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Appendix B: TORT LAW

Negligence is a tort. A tort is a civil wrong, as opposed to a criminal wrong. Some violations can be both. There are four elements and for an architect to be legally liable, all four elements must be proven. These elements are:

  • Existence of a duty. The scope of services in the owner-architect agreement is the first place to look for the scope of duty owed.
  • Substandard performance in response to that duty (generally, the professional standard of care). This is proven by expert testimony. What would the reasonably competent architect have done under the same circumstances? This does not require perfection. Although the standard of care may be considered as a “stand alone” concept, it is only one element of the tort of negligence.
  • Damages; and
  • Proof that the substandard performance was the actual and legal (proximate) cause of the damages. BUT FOR the negligence, the damages would not have occurred.

Architects are typically judged by the professional standard of care. Contractors are judged on a breach of contract standard. It is possible that an owner can have a construction problem for which neither the architect nor the contractor is liable.

Generally, speaking, compensatory damages (to compensate for the loss) are awarded as a result of negligence. However, consequential damages (for costs resulting indirectly from the negligent acts or omissions) and punitive damages (to punish past wrongful behavior and to deter such behavior in the future) may be awarded by a court.

Intentional Torts may include:

  • Intentional misrepresentation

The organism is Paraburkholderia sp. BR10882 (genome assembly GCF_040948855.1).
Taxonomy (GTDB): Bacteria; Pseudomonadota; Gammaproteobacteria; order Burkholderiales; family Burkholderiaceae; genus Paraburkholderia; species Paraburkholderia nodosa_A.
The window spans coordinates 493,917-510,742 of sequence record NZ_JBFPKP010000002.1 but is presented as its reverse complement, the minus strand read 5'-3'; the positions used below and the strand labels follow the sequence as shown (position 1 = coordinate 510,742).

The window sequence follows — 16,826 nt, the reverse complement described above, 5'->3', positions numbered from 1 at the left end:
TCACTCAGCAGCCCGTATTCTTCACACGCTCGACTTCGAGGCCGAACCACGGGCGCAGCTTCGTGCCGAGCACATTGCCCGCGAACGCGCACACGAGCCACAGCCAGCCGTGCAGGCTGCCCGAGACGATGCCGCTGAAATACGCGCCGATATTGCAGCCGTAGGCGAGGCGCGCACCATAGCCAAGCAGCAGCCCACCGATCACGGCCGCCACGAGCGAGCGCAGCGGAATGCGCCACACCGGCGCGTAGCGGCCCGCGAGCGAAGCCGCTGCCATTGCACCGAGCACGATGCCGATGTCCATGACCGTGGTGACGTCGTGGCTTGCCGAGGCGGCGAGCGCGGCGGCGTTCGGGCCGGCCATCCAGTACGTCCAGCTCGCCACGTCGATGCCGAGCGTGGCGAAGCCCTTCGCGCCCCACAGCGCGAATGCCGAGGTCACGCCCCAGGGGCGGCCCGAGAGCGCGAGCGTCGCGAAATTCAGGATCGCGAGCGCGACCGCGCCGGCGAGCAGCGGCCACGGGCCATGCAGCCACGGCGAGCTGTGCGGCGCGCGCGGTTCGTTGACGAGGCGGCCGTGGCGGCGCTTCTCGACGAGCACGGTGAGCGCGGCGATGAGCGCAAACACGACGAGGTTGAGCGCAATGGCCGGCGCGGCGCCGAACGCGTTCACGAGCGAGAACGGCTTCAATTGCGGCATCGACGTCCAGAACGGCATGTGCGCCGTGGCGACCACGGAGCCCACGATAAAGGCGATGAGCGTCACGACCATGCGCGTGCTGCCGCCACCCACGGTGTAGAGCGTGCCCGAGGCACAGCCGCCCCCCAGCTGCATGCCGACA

• Defamation:  If written: libel.  If spoken: slander.
  • Interference with Contractual and Business Relationships
  • Strict Liability (i.e., liability without fault.) This generally applies only to abnormally dangerous or hazardous activities.

Vicarious Liability occurs when one person or entity is held legally responsible for the acts or omissions of another person or entity because of the relationship between them (like employer/employee).

The party held responsible may be entitled to indemnity from the other party (indemnity is the right to be held harmless).

Joint and Several Liability

When two or more individuals or entities act in concert to injure another, or they act independently, but their actions cause a single, indivisible injury, they are "joint tortfeasors." The injured party is entitled to recover the full amount of its damages from either or both joint tortfeasors, in any ratio, up to the total amount due. If one joint tortfeasor pays more than its fair share of the damages, it may be entitled to contribution from the other joint tortfeasor(s).


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